Tulane University: Meet the American pocket shark

New shark species found in Gulf waters

Thomas Perumean
July 22, 2019 - 12:22 pm

Tulane University - Mike Doosey


It's 5-and-a-half inches long, somewhat resembles a sperm whale, is cute as a button, squirts luminescent fluid, and it's a shark.  

“In the history of fisheries science, only two pocket sharks have ever been captured or reported,” Mark Grace with NOAA said. “Both are separate species, each from separate oceans. Both are exceedingly rare.”

Henry Bart with Tulane University Biodiversity Research states, “The fact that only one pocket shark has ever been reported from the Gulf of Mexico, and that it is a new species, underscores how little we know about the Gulf — especially its deeper waters — and how many additional new species from these waters await discovery.”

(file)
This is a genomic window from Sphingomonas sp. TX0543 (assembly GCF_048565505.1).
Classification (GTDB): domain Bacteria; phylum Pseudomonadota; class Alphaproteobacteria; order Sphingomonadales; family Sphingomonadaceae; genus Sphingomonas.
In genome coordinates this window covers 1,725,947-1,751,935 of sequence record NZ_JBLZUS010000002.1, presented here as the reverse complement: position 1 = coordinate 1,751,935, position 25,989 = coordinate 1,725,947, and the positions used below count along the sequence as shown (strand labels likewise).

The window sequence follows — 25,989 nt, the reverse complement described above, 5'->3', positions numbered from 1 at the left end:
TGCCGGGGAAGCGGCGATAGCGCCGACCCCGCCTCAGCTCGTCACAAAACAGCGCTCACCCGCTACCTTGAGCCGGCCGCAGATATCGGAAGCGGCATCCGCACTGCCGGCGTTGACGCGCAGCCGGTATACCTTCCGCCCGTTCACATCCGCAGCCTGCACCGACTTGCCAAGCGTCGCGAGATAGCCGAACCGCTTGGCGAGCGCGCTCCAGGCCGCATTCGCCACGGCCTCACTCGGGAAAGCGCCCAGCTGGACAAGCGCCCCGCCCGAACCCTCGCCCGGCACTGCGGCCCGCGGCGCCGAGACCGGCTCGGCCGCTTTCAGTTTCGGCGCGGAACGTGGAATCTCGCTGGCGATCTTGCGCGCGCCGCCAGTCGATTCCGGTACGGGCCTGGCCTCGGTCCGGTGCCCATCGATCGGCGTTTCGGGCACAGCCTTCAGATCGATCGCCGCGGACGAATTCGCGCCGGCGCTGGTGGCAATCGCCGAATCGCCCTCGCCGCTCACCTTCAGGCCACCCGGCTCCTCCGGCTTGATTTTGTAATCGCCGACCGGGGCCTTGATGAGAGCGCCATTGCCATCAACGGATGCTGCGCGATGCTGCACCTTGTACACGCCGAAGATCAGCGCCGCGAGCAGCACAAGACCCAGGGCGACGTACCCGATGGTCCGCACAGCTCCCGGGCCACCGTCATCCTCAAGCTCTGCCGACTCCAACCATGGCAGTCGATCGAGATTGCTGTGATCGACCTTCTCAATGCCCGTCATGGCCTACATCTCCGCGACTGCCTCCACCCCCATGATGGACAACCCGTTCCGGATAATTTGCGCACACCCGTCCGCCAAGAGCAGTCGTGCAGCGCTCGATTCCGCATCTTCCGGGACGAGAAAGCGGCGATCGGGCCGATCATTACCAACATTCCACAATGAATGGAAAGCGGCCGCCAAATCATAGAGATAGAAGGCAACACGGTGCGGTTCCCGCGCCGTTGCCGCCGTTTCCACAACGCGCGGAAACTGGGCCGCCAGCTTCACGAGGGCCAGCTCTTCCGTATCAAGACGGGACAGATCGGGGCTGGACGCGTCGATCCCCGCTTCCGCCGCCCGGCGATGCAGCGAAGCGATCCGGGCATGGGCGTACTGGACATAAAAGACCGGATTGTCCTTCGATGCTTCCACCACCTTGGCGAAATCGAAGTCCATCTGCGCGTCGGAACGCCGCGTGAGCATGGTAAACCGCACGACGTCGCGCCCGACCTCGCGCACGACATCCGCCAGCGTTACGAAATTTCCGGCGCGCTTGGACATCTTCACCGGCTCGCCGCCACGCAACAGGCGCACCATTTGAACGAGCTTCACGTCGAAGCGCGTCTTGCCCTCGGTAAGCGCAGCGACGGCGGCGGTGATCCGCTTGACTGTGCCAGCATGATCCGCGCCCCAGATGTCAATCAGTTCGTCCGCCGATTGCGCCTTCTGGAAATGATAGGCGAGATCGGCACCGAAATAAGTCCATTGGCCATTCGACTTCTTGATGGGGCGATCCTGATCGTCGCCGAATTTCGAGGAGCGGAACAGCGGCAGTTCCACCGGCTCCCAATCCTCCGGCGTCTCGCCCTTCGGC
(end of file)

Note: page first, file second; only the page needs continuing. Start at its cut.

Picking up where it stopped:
This specimen was caught in 2010 in the Eastern Gulf of Mexico by the NOAA ship Pieces while on a mission to collect information on sperm whale feeding.  The specimen was brought to Tulane's Royal D. Suttkus Fish Collection in 2015.  

According to Tulane researchers, the Pocket Shark has two pockets near its gills that secrete a luminous fluid, which they believe could help the shark attract prey.

The only other pocket shark, also known as a Kitefin Shark, was caught in 1979 in the Eastern Pacific Ocean and is housed at the Zoological Museum in St. Petersburg, Russia.  

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